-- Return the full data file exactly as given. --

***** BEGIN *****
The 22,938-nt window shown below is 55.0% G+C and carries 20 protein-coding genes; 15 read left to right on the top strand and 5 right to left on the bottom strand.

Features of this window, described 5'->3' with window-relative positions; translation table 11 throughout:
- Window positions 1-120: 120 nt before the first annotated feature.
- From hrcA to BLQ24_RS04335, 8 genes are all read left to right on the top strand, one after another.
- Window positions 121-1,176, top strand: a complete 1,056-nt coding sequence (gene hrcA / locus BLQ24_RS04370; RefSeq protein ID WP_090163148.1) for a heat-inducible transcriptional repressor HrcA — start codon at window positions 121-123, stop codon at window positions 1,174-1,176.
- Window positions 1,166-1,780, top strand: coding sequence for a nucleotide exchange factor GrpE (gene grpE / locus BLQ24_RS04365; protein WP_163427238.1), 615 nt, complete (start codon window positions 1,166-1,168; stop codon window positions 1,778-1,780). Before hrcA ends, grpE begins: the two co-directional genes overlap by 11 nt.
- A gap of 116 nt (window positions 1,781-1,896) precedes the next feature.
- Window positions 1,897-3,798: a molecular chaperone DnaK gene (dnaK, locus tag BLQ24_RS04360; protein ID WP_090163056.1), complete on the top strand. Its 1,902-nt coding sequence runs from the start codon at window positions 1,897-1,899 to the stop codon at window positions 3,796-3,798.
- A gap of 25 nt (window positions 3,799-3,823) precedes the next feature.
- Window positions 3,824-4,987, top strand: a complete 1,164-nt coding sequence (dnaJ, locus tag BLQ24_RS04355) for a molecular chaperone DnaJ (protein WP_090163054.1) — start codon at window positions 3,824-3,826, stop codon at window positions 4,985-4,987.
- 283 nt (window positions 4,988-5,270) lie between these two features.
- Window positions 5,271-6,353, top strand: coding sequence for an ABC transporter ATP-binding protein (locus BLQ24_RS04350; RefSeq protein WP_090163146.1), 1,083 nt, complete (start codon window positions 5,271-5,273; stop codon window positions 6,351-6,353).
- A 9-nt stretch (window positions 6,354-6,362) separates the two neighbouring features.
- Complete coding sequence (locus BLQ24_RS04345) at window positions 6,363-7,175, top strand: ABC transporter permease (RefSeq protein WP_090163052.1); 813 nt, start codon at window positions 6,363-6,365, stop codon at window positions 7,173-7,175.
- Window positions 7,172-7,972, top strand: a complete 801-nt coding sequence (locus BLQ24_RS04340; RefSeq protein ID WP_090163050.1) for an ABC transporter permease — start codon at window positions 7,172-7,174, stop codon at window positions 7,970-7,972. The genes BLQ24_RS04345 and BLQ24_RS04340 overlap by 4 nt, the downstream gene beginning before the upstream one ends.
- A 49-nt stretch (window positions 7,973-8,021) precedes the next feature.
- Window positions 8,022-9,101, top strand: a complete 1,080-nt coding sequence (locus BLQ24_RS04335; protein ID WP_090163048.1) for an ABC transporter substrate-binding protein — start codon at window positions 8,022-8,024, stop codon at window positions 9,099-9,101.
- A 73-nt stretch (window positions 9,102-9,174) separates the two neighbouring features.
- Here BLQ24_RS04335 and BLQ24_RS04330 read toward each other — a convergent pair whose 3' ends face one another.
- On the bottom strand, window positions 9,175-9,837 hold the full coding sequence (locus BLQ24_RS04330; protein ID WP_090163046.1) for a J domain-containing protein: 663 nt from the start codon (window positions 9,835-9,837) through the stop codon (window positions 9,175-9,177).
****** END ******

The 22,938-nt window shown below is 55.0% G+C and carries 20 protein-coding genes; 15 read left to right on the top strand and 5 right to left on the bottom strand.

Features of this window, described 5'->3' with window-relative positions; translation table 11 throughout:
- Window positions 1-120: 120 nt before the first annotated feature.
- From hrcA to BLQ24_RS04335, 8 genes are all read left to right on the top strand, one after another.
- Window positions 121-1,176, top strand: a complete 1,056-nt coding sequence (gene hrcA / locus BLQ24_RS04370; RefSeq protein ID WP_090163148.1) for a heat-inducible transcriptional repressor HrcA — start codon at window positions 121-123, stop codon at window positions 1,174-1,176.
- Window positions 1,166-1,780, top strand: coding sequence for a nucleotide exchange factor GrpE (gene grpE / locus BLQ24_RS04365; protein WP_163427238.1), 615 nt, complete (start codon window positions 1,166-1,168; stop codon window positions 1,778-1,780). Before hrcA ends, grpE begins: the two co-directional genes overlap by 11 nt.
- A gap of 116 nt (window positions 1,781-1,896) precedes the next feature.
- Window positions 1,897-3,798: a molecular chaperone DnaK gene (dnaK, locus tag BLQ24_RS04360; protein ID WP_090163056.1), complete on the top strand. Its 1,902-nt coding sequence runs from the start codon at window positions 1,897-1,899 to the stop codon at window positions 3,796-3,798.
- A gap of 25 nt (window positions 3,799-3,823) precedes the next feature.
- Window positions 3,824-4,987, top strand: a complete 1,164-nt coding sequence (dnaJ, locus tag BLQ24_RS04355) for a molecular chaperone DnaJ (protein WP_090163054.1) — start codon at window positions 3,824-3,826, stop codon at window positions 4,985-4,987.
- 283 nt (window positions 4,988-5,270) lie between these two features.
- Window positions 5,271-6,353, top strand: coding sequence for an ABC transporter ATP-binding protein (locus BLQ24_RS04350; RefSeq protein WP_090163146.1), 1,083 nt, complete (start codon window positions 5,271-5,273; stop codon window positions 6,351-6,353).
- A 9-nt stretch (window positions 6,354-6,362) separates the two neighbouring features.
- Complete coding sequence (locus BLQ24_RS04345) at window positions 6,363-7,175, top strand: ABC transporter permease (RefSeq protein WP_090163052.1); 813 nt, start codon at window positions 6,363-6,365, stop codon at window positions 7,173-7,175.
- Window positions 7,172-7,972, top strand: a complete 801-nt coding sequence (locus BLQ24_RS04340; RefSeq protein ID WP_090163050.1) for an ABC transporter permease — start codon at window positions 7,172-7,174, stop codon at window positions 7,970-7,972. The genes BLQ24_RS04345 and BLQ24_RS04340 overlap by 4 nt, the downstream gene beginning before the upstream one ends.
- A 49-nt stretch (window positions 7,973-8,021) precedes the next feature.
- Window positions 8,022-9,101, top strand: a complete 1,080-nt coding sequence (locus BLQ24_RS04335; protein ID WP_090163048.1) for an ABC transporter substrate-binding protein — start codon at window positions 8,022-8,024, stop codon at window positions 9,099-9,101.
- A 73-nt stretch (window positions 9,102-9,174) separates the two neighbouring features.
- Here BLQ24_RS04335 and BLQ24_RS04330 read toward each other — a convergent pair whose 3' ends face one another.
- On the bottom strand, window positions 9,175-9,837 hold the full coding sequence (locus BLQ24_RS04330; protein ID WP_090163046.1) for a J domain-containing protein: 663 nt from the start codon (window positions 9,835-9,837) through the stop codon (window positions 9,175-9,177).